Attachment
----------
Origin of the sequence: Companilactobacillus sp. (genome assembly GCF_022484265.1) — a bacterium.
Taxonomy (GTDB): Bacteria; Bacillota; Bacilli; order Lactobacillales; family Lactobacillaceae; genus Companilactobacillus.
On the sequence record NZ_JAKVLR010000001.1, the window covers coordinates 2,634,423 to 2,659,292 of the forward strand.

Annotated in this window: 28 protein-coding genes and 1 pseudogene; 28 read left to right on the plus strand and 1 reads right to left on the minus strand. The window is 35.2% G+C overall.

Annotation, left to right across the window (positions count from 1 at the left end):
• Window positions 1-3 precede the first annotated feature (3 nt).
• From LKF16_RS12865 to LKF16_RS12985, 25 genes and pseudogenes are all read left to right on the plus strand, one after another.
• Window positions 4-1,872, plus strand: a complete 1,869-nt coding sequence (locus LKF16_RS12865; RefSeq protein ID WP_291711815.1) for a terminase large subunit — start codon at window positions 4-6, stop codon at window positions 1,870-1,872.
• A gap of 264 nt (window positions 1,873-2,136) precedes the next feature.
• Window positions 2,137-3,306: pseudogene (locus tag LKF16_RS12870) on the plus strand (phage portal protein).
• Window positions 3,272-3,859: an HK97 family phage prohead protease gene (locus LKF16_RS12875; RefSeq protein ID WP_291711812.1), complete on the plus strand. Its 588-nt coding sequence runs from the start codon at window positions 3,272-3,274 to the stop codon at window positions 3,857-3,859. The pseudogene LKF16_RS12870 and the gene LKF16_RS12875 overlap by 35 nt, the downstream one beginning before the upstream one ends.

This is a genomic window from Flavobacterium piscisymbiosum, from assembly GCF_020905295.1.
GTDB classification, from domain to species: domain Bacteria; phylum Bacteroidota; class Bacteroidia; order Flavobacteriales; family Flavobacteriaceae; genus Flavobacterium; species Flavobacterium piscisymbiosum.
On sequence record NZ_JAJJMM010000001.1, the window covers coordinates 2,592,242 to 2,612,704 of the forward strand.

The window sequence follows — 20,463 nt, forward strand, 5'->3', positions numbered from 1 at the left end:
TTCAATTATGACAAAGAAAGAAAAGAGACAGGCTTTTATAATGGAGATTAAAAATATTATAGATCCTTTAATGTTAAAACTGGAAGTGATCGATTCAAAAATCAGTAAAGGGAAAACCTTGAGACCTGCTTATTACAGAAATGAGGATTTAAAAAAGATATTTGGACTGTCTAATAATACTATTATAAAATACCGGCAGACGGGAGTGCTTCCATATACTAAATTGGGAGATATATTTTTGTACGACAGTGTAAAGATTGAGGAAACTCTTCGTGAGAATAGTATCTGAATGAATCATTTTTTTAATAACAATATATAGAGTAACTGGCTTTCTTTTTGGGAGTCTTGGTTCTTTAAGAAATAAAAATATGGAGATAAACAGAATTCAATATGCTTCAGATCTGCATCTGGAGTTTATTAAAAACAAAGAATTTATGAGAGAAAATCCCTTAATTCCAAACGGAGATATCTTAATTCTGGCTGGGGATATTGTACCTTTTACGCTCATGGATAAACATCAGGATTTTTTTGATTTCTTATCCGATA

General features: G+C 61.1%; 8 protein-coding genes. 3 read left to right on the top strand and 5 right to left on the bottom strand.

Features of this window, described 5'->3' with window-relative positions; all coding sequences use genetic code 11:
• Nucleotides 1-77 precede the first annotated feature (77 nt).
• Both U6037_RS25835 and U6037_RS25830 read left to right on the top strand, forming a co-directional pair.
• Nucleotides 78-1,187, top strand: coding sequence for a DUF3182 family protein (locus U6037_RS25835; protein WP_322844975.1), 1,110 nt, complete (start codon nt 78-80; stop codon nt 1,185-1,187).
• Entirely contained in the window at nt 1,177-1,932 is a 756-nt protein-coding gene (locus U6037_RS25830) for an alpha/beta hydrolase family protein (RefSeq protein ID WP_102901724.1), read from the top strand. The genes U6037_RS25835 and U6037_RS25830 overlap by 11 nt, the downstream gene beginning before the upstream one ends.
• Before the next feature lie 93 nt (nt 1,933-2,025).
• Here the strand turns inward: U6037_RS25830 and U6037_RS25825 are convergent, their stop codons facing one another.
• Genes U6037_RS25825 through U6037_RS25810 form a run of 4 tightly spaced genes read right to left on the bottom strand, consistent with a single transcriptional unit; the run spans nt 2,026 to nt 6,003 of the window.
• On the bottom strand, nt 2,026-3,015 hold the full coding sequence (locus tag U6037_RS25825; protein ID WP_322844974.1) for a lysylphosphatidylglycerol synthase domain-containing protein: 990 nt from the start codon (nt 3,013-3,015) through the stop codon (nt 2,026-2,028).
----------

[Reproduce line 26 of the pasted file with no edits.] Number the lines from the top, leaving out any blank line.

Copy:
• On the bottom strand, nt 2,026-3,015 hold the full coding sequence (locus tag U6037_RS25825; protein ID WP_322844974.1) for a lysylphosphatidylglycerol synthase domain-containing protein: 990 nt from the start codon (nt 3,013-3,015) through the stop codon (nt 2,026-2,028).